At the same time that a new study out of Massachusetts
reveals that tobacco companies are steadily increasing nicotine levels
in cigarettes, the fight to limit the health impacts of tobacco is
gaining new steam. Ballot measures will be considered in eight states this fall regarding tobacco. And in Virginia, where tobacco is king, Governor Tim Kaine is considering a ban on smoking in state buildings.
In the groundbreaking film An Inconvenient Truth, Vice President Al Gore makes an impressive case that it is now essential that the world act to prevent the potentially catastrophic implications of global warming. The film could not come at a more critical time. While the planet warms, Washington dawdles. The nation's political elite remains mired in a debate manipulated by powerful energy interests.
As we detailed a few weeks ago, rightwing developers are using the cover of "fixing" eminent domain to push radical anti-environment initiatives on ballots across the country. Opponents ranging from outdoor sports organizations to labor unions have been mobilizing in response.
After years of stagnating wages for working Americans and inaction by
Congress, legislators and activists across the country are taking the
lead in securing higher minimum wages on a state by state basis. They
are achieving some outstanding results. Here's where the minimum wage
fight stands in a number of states:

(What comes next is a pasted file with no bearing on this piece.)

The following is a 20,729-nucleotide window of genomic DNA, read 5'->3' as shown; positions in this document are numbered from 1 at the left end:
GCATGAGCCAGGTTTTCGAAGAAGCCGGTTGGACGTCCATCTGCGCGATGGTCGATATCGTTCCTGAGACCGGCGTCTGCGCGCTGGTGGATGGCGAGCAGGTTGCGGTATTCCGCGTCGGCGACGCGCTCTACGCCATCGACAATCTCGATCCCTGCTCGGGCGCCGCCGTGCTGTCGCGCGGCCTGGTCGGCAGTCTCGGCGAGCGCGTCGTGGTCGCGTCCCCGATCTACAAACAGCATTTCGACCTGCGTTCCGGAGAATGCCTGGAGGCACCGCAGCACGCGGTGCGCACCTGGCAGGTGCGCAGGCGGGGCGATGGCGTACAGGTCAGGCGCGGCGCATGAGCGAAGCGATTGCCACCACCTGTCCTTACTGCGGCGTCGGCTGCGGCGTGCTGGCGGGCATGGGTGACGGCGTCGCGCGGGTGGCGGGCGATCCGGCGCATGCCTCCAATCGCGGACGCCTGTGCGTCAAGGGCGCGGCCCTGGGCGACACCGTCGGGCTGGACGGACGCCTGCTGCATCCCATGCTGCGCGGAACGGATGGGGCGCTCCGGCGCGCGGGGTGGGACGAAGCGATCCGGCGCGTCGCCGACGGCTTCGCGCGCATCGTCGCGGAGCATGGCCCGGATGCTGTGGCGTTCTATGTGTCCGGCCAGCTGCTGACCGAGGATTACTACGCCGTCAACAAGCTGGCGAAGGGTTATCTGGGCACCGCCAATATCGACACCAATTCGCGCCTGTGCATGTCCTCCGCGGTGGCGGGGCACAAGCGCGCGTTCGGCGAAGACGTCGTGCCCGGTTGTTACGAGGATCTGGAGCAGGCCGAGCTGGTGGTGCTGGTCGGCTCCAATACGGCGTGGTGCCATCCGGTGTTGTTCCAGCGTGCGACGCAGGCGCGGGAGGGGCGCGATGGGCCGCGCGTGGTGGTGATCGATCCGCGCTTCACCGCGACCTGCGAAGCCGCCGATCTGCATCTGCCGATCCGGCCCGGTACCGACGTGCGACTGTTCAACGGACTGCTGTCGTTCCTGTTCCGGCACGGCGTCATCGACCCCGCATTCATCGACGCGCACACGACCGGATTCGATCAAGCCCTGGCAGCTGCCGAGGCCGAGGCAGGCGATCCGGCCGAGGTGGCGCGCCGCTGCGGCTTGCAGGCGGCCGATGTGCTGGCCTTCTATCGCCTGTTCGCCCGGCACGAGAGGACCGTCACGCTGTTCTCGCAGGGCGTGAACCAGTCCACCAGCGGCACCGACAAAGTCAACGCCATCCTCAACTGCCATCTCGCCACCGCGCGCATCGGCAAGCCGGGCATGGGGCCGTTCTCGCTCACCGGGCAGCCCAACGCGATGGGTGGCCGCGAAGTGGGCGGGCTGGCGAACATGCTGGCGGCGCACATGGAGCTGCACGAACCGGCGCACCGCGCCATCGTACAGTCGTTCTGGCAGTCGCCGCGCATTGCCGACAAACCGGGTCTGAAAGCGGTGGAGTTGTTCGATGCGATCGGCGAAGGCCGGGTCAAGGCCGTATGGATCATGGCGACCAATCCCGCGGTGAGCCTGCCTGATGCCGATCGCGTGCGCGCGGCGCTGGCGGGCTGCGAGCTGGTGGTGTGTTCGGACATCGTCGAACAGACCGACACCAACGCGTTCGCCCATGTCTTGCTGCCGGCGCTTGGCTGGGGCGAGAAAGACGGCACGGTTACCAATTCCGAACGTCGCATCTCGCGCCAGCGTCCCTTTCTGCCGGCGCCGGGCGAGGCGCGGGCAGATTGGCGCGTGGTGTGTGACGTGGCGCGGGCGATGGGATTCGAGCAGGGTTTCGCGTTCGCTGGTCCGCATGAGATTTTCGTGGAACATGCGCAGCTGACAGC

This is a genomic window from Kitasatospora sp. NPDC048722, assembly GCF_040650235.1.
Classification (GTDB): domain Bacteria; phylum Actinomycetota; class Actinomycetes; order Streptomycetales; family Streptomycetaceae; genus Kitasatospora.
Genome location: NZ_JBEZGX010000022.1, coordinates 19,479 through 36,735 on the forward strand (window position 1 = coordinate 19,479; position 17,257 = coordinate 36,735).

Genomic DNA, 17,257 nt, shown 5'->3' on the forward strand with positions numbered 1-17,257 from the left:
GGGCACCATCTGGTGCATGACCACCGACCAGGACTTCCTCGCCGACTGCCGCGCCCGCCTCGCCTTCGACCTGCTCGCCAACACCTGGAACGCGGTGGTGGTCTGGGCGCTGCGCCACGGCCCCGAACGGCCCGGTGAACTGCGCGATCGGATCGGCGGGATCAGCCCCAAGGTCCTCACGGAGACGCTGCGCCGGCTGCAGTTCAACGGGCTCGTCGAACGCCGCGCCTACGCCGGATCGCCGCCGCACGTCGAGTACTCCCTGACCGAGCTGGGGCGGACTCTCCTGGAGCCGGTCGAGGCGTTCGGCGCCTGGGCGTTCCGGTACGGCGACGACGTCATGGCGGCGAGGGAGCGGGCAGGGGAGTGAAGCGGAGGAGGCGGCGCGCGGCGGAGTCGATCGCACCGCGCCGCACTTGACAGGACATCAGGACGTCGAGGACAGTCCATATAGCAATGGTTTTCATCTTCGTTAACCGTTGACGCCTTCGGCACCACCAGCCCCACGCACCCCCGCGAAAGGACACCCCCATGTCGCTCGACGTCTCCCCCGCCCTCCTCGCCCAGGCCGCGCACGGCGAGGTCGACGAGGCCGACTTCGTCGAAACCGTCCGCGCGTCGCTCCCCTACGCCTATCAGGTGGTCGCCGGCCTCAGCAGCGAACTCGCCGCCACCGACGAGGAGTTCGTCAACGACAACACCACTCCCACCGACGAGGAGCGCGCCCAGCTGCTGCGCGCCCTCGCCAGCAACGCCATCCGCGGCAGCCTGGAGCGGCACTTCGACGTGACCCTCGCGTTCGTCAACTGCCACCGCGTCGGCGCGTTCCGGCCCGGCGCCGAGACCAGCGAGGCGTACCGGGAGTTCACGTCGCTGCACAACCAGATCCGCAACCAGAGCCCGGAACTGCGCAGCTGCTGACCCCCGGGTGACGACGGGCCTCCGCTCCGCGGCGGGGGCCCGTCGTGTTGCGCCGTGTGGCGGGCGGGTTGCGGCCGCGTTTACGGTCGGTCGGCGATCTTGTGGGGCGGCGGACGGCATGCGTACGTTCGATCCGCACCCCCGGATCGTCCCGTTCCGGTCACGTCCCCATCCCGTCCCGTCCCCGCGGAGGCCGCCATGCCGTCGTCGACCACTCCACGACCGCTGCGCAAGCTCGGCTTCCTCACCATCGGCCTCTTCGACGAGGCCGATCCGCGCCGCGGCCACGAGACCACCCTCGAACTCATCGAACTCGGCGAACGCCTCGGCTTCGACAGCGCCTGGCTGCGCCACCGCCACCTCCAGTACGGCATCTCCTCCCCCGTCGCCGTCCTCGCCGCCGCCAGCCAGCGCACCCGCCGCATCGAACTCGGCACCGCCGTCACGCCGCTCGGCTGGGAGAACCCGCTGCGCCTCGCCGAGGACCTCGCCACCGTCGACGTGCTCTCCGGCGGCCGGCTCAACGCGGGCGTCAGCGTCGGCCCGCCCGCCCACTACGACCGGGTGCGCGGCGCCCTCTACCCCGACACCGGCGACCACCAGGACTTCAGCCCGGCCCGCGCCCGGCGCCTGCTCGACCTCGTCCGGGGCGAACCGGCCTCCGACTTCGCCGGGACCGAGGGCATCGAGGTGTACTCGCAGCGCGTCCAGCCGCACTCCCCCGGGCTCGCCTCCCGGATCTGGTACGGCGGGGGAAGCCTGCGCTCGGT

As far-right funders like Howard Rich work across the country, dumping
literally millions simply into qualifying these atrocious measures for
ballots, progressives have experienced some good news and some bad
news. Here's where the campaign stands in various states:
Diving into the world of campaign finance and investigating the funders of the takings initiatives quickly reveals a number of organizations involved: Americans for Limited Government, America at Its Best, the Fund for Democracy, and Montanans in Action. What is odd, though, is that with more digging, they all appear to be funded and controlled by the same individual: New York Developer Howard Rich.
This week, the Supreme Court struck down Vermont's strict limits on
campaign contributions and expenditures by candidates. In a set of
fractured opinions in Randall v. Sorrell,
the Court did not put an end to all campaign finance limits but did put
a roadblock in the way of anything much more restrictive than most
present laws. So if there is going to be more serious reform to lessen
the power of special interest money in politics, the only real
remaining route to reform are systems of public financing of elections like Maine and Arizona.
The Western Governors Association on Sunday acknowledged an
inconvenient truth. The bipartisan group of Governors from West Coast,
Rocky Mountain, and Great Plains states came together to unanimously
pass a resolution (PDF) that says that global warming is real, at least partially human-caused, and that now is a time for action.
An Arizona diarist at Daily Kos points out how critical veto power is. The point is well-taken, especially in states with legislatures as reactionary as Arizona's.
The Arizona Democratic Party (note: partisan source, treat it accordingly) has a list of some of the bills that Arizona's Janet Napolitano has vetoed. It's quite an amazing list. And it's a healthy reminder that the veto can be a very useful tool in the hands of a savvy executive.
The Cleveland Free Times takes a long, hard look at the American Legislative Exchange Council's (ALEC) operating methods in Ohio. As usual, it ain't pretty. The right-wing, corporate-funded network of state legislators is exposed quite thoroughly.